• Debts incurred during the union
  • Personal contributions made to 401K, welfare programs, and other retirement accounts from the date of the union
  • Any income earned from formal employment, including take-home pay and overtime
  • Balance of savings and checking accounts, regardless of whether the account in question is single or joint
  • Cars, furniture, jewelry, and other valuables acquired during the marriage
  • A real state or house acquired during the duration of the union
  • Compensation for lost wages

Separate property under Texas law typically includes:

  • Any and all debts incurred prior to the union
  • A car, house, jewelry, or any other asset owned by a spouse before the onset of the marriage
  • A spouse’s inheritance or a personal gift received from a third-party
  • Any property awarded to a spouse during a personal injury case, except for money designated for medical expenses and lost wages

However, for an asset to pass as separate property in a Texas divorce, a spouse must present irrefutable evidence before a judge showing the said property is theirs alone. If not, they’ll have no option but to leave the verdict to the judge’s digression.

At Petrelli Previtera, our Austin community property lawyers will help you evaluate whether or not it’s worth pursuing your separate property claim. If it is, we will do the hard work of tracking down the property that is truly yours and see to it that your separate property claim is adequately fulfilled.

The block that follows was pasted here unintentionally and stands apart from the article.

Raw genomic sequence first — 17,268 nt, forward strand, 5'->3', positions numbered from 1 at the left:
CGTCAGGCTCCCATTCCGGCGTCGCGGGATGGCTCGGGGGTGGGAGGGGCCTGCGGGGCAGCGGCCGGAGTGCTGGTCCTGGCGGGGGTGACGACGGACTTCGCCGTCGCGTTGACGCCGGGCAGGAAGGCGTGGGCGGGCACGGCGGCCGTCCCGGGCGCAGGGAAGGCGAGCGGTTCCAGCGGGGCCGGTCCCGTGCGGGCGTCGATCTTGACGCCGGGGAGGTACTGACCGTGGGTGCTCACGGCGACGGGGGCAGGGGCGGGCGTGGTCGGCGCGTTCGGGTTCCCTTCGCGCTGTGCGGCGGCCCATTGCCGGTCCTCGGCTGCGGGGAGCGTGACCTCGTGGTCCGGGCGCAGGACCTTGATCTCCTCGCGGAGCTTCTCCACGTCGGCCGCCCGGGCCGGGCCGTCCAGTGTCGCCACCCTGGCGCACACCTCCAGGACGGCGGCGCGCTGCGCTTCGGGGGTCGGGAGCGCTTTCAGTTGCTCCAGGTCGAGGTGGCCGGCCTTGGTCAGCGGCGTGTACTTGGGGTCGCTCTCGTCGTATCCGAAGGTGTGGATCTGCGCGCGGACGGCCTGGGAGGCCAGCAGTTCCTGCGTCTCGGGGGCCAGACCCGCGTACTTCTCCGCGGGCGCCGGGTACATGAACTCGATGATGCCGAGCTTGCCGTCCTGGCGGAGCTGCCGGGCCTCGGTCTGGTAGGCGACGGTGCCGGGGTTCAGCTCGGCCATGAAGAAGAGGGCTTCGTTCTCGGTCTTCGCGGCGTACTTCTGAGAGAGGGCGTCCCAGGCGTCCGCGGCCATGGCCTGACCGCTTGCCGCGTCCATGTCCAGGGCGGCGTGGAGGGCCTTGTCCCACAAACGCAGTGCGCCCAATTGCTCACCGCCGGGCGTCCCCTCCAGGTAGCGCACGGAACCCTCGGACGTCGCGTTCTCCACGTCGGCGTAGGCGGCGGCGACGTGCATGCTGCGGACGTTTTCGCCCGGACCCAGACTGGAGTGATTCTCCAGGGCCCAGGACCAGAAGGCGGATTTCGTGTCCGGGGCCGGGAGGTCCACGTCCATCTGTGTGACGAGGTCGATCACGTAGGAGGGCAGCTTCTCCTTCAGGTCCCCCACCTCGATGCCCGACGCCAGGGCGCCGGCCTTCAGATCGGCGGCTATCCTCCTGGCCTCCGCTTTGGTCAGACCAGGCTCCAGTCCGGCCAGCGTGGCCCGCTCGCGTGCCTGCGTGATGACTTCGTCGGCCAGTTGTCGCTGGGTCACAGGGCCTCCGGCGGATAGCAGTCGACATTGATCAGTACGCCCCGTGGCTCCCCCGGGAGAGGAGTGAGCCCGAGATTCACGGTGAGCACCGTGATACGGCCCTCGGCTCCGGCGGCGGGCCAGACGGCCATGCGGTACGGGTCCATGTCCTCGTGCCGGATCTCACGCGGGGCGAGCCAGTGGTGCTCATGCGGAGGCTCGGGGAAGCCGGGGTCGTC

Questions Frequently Asked of our Austin Property Division Lawyers

How is Property Divided in Texas?

Property Division

Under Texas law, all assets that a couple acquires during marriage belong to both of them, and as such, the court must intervene at divorce. In other words, a couple’s joint marital property must be split up equally and without bias during divorce, unless, of course, there is a pre-written agreement (such as a prenuptial agreement) stating otherwise. (See Family Code Sec. 4.001.)

To establish the net value of the community estate, the court will subtract the debts incurred during the marriage from the community estate’s estimated value. In most instances, each spouse will receive exactly one-half of the net marital estate.